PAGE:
EPA’s obligation to ground its actions in science is more critical than ever given the current Administration’s proclivity for climate denialism. Just last month, Administrator Pruitt told CNBC that he “would not agree that [carbon dioxide is] a primary contributor to the global warming that we see.” During his confirmation process, Pruitt’s written responses to questions from senators on the Environment and Public Works Committee included additional inaccurate statements about climate science. Pruitt offered no evidence to support these mischaracterizations. That’s unsurprising because the scientific evidence is not on his side. As EPA observed in its 2015 carbon dioxide standards for new power plants, since the Endangerment Finding was finalized, “[t]he facts, unfortunately, have only grown stronger and the potential adverse consequences to public health and the environment more dire.” The science overwhelmingly shows that climate pollution is causing dangerous climate change. EPA has a statutory obligation to address it under the Clean Air Act.
The Clean Air Act is intended to protect public health and the environment.
Massachusetts prohibited EPA from touting “some residual uncertainty” about climate science as an excuse for inaction. EPA must act if it can “mak[e] a reasoned judgment” that “greenhouse gases contribute to global warming.” When a three-judge panel of the D.C. Circuit unanimously upheld EPA’s Endangerment Finding, it explained that the Clean Air Act’s “language requires a precautionary, forward-looking scientific judgment about the risks of a particular air pollutant, consistent with the [Act’s] precautionary and preventive orientation. Requiring that EPA find ‘certain’ endangerment of public health or welfare before regulating greenhouse gases would effectively prevent EPA from doing the job Congress gave it” (internal citations omitted).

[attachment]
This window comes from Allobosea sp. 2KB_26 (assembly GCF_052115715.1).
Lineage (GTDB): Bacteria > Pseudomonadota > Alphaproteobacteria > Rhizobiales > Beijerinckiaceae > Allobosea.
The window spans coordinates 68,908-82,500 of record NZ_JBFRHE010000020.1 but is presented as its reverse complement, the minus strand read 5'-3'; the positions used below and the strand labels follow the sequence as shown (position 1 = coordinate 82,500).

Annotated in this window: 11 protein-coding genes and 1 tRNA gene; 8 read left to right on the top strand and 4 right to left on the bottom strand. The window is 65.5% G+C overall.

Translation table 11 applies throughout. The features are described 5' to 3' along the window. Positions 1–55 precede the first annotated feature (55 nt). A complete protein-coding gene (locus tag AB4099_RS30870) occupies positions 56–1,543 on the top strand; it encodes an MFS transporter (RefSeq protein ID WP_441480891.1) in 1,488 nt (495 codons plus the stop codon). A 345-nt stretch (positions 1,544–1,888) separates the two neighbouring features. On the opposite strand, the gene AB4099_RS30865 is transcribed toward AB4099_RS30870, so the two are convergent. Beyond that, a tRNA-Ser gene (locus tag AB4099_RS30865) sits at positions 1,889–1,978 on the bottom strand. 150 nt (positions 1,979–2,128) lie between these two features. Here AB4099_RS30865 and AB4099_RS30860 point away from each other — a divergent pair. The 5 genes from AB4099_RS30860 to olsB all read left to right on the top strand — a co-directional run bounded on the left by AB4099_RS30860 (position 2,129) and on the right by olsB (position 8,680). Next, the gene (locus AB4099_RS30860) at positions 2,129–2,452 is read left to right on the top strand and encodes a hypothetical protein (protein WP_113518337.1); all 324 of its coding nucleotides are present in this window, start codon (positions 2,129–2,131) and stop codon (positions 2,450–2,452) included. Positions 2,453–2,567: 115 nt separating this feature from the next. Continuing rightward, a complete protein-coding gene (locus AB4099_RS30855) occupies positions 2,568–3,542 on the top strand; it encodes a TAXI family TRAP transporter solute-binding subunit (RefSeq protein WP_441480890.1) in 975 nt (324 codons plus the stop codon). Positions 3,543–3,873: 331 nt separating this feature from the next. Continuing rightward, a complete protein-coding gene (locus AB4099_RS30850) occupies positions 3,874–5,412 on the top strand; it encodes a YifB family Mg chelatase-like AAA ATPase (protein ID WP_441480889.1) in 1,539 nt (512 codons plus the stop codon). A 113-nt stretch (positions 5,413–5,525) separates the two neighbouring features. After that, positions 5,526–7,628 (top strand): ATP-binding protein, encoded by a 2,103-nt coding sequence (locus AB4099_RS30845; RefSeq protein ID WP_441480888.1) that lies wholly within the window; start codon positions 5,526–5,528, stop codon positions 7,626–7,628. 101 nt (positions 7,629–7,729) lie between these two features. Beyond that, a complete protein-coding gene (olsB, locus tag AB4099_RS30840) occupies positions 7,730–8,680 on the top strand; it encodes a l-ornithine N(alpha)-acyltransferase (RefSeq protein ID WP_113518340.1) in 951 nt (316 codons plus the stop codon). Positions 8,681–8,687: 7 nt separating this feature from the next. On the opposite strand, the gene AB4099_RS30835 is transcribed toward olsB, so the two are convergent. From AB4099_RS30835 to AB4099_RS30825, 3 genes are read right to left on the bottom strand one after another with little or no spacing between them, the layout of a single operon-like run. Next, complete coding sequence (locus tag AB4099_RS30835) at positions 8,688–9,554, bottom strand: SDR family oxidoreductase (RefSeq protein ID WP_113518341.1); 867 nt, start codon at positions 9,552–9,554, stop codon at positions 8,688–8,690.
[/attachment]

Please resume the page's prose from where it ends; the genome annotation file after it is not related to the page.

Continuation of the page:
Meanwhile, the evidence of climate change, which was already clear when the Supreme Court decided Massachusetts in 2007, has only grown clearer in the intervening decade:
- Since recordkeeping began in 1880, the five hottest years globally have all occurred since 2007.
- Sea levels have risen at increasing rate.
- The ten summers with the lowest minimum Arctic sea ice extent coincide exactly with the ten summers since Massachusetts was decided. And 2017 has already attained a grim status as the third consecutive year with a record low extent of winter Arctic sea ice.
- In February 2007, atmospheric carbon dioxide averaged 383.90 parts per million. In February 2017, it averaged 406.42 ppm. The years 2015 and 2016 saw the two biggest annual increases ever recorded.